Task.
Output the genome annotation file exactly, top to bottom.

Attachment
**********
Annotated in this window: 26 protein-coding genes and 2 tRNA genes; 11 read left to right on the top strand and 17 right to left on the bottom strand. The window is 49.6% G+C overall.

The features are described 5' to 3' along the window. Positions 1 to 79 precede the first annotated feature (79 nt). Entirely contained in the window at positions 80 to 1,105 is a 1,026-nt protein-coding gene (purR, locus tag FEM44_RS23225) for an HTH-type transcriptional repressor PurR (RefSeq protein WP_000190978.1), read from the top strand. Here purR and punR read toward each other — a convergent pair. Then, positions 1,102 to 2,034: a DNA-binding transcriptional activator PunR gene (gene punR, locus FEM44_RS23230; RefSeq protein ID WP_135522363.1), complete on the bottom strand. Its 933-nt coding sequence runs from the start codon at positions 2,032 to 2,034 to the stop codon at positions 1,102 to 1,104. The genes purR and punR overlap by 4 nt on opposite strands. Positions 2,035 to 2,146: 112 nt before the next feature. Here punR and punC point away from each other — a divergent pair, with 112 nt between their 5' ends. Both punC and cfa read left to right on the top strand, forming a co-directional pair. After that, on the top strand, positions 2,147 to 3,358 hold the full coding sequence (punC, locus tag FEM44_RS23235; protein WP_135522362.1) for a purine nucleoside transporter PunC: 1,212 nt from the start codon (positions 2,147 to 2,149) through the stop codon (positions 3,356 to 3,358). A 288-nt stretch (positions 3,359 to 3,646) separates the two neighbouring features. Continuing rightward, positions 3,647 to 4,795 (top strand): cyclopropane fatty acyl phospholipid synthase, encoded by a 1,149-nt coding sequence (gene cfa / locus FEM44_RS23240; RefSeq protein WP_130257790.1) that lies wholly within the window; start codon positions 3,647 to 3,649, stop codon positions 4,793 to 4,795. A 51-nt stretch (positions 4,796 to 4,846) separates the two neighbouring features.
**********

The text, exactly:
Annotated in this window: 26 protein-coding genes and 2 tRNA genes; 11 read left to right on the top strand and 17 right to left on the bottom strand. The window is 49.6% G+C overall.

The features are described 5' to 3' along the window. Positions 1 to 79 precede the first annotated feature (79 nt). Entirely contained in the window at positions 80 to 1,105 is a 1,026-nt protein-coding gene (purR, locus tag FEM44_RS23225) for an HTH-type transcriptional repressor PurR (RefSeq protein WP_000190978.1), read from the top strand. Here purR and punR read toward each other — a convergent pair. Then, positions 1,102 to 2,034: a DNA-binding transcriptional activator PunR gene (gene punR, locus FEM44_RS23230; RefSeq protein ID WP_135522363.1), complete on the bottom strand. Its 933-nt coding sequence runs from the start codon at positions 2,032 to 2,034 to the stop codon at positions 1,102 to 1,104. The genes purR and punR overlap by 4 nt on opposite strands. Positions 2,035 to 2,146: 112 nt before the next feature. Here punR and punC point away from each other — a divergent pair, with 112 nt between their 5' ends. Both punC and cfa read left to right on the top strand, forming a co-directional pair. After that, on the top strand, positions 2,147 to 3,358 hold the full coding sequence (punC, locus tag FEM44_RS23235; protein WP_135522362.1) for a purine nucleoside transporter PunC: 1,212 nt from the start codon (positions 2,147 to 2,149) through the stop codon (positions 3,356 to 3,358). A 288-nt stretch (positions 3,359 to 3,646) separates the two neighbouring features. Continuing rightward, positions 3,647 to 4,795 (top strand): cyclopropane fatty acyl phospholipid synthase, encoded by a 1,149-nt coding sequence (gene cfa / locus FEM44_RS23240; RefSeq protein WP_130257790.1) that lies wholly within the window; start codon positions 3,647 to 3,649, stop codon positions 4,793 to 4,795. A 51-nt stretch (positions 4,796 to 4,846) separates the two neighbouring features.